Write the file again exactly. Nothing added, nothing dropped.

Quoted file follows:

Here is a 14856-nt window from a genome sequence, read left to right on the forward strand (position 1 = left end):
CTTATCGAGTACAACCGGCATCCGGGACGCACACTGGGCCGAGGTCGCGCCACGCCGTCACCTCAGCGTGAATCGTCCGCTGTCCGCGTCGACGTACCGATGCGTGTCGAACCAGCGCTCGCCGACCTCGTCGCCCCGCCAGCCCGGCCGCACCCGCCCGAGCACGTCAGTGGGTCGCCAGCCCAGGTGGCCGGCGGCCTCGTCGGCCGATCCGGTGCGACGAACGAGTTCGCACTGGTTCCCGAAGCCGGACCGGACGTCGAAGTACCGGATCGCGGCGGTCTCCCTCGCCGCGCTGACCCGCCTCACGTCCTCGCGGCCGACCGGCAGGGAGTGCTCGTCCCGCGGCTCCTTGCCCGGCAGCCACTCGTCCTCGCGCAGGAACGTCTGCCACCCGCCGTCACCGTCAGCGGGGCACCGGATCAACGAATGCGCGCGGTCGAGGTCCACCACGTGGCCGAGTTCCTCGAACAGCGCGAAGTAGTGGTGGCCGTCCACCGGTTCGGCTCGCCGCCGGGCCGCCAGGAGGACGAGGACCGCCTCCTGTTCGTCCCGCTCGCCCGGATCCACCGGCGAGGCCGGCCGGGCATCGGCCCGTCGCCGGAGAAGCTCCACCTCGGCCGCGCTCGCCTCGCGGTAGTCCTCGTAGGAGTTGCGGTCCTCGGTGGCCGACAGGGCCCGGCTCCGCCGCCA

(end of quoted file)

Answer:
Here is a 14856-nt window from a genome sequence, read left to right on the forward strand (position 1 = left end):
CTTATCGAGTACAACCGGCATCCGGGACGCACACTGGGCCGAGGTCGCGCCACGCCGTCACCTCAGCGTGAATCGTCCGCTGTCCGCGTCGACGTACCGATGCGTGTCGAACCAGCGCTCGCCGACCTCGTCGCCCCGCCAGCCCGGCCGCACCCGCCCGAGCACGTCAGTGGGTCGCCAGCCCAGGTGGCCGGCGGCCTCGTCGGCCGATCCGGTGCGACGAACGAGTTCGCACTGGTTCCCGAAGCCGGACCGGACGTCGAAGTACCGGATCGCGGCGGTCTCCCTCGCCGCGCTGACCCGCCTCACGTCCTCGCGGCCGACCGGCAGGGAGTGCTCGTCCCGCGGCTCCTTGCCCGGCAGCCACTCGTCCTCGCGCAGGAACGTCTGCCACCCGCCGTCACCGTCAGCGGGGCACCGGATCAACGAATGCGCGCGGTCGAGGTCCACCACGTGGCCGAGTTCCTCGAACAGCGCGAAGTAGTGGTGGCCGTCCACCGGTTCGGCTCGCCGCCGGGCCGCCAGGAGGACGAGGACCGCCTCCTGTTCGTCCCGCTCGCCCGGATCCACCGGCGAGGCCGGCCGGGCATCGGCCCGTCGCCGGAGAAGCTCCACCTCGGCCGCGCTCGCCTCGCGGTAGTCCTCGTAGGAGTTGCGGTCCTCGGTGGCCGACAGGGCCCGGCTCCGCCGCCA